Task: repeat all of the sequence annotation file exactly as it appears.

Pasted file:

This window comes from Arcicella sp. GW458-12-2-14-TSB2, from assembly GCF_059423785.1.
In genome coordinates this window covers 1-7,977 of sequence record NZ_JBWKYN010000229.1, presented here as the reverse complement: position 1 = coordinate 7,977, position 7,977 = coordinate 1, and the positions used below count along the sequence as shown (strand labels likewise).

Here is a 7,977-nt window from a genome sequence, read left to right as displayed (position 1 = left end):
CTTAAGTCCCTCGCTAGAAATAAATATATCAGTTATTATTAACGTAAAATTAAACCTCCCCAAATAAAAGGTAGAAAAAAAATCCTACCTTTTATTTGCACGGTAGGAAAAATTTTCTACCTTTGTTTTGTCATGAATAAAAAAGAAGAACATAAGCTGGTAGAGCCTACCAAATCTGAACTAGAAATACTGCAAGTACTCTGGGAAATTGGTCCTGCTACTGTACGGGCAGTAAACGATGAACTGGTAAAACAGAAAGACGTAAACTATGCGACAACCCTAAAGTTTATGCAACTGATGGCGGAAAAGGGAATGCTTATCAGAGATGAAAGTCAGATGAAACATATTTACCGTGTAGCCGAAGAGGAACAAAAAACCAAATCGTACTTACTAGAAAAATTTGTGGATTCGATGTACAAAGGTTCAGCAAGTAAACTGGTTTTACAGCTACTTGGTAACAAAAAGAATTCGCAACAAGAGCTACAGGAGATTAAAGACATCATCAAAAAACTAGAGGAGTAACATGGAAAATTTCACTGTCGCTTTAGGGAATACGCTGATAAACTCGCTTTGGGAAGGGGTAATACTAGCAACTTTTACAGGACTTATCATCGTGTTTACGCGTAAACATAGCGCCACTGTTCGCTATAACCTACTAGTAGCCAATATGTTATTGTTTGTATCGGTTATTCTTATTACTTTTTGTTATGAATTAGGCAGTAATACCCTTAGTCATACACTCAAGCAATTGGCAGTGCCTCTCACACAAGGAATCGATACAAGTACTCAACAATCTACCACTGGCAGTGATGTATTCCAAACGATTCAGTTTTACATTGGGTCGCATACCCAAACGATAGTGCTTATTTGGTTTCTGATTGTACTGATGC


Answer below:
This window comes from Arcicella sp. GW458-12-2-14-TSB2, from assembly GCF_059423785.1.
In genome coordinates this window covers 1-7,977 of sequence record NZ_JBWKYN010000229.1, presented here as the reverse complement: position 1 = coordinate 7,977, position 7,977 = coordinate 1, and the positions used below count along the sequence as shown (strand labels likewise).

Here is a 7,977-nt window from a genome sequence, read left to right as displayed (position 1 = left end):
CTTAAGTCCCTCGCTAGAAATAAATATATCAGTTATTATTAACGTAAAATTAAACCTCCCCAAATAAAAGGTAGAAAAAAAATCCTACCTTTTATTTGCACGGTAGGAAAAATTTTCTACCTTTGTTTTGTCATGAATAAAAAAGAAGAACATAAGCTGGTAGAGCCTACCAAATCTGAACTAGAAATACTGCAAGTACTCTGGGAAATTGGTCCTGCTACTGTACGGGCAGTAAACGATGAACTGGTAAAACAGAAAGACGTAAACTATGCGACAACCCTAAAGTTTATGCAACTGATGGCGGAAAAGGGAATGCTTATCAGAGATGAAAGTCAGATGAAACATATTTACCGTGTAGCCGAAGAGGAACAAAAAACCAAATCGTACTTACTAGAAAAATTTGTGGATTCGATGTACAAAGGTTCAGCAAGTAAACTGGTTTTACAGCTACTTGGTAACAAAAAGAATTCGCAACAAGAGCTACAGGAGATTAAAGACATCATCAAAAAACTAGAGGAGTAACATGGAAAATTTCACTGTCGCTTTAGGGAATACGCTGATAAACTCGCTTTGGGAAGGGGTAATACTAGCAACTTTTACAGGACTTATCATCGTGTTTACGCGTAAACATAGCGCCACTGTTCGCTATAACCTACTAGTAGCCAATATGTTATTGTTTGTATCGGTTATTCTTATTACTTTTTGTTATGAATTAGGCAGTAATACCCTTAGTCATACACTCAAGCAATTGGCAGTGCCTCTCACACAAGGAATCGATACAAGTACTCAACAATCTACCACTGGCAGTGATGTATTCCAAACGATTCAGTTTTACATTGGGTCGCATACCCAAACGATAGTGCTTATTTGGTTTCTGATTGTACTGATGC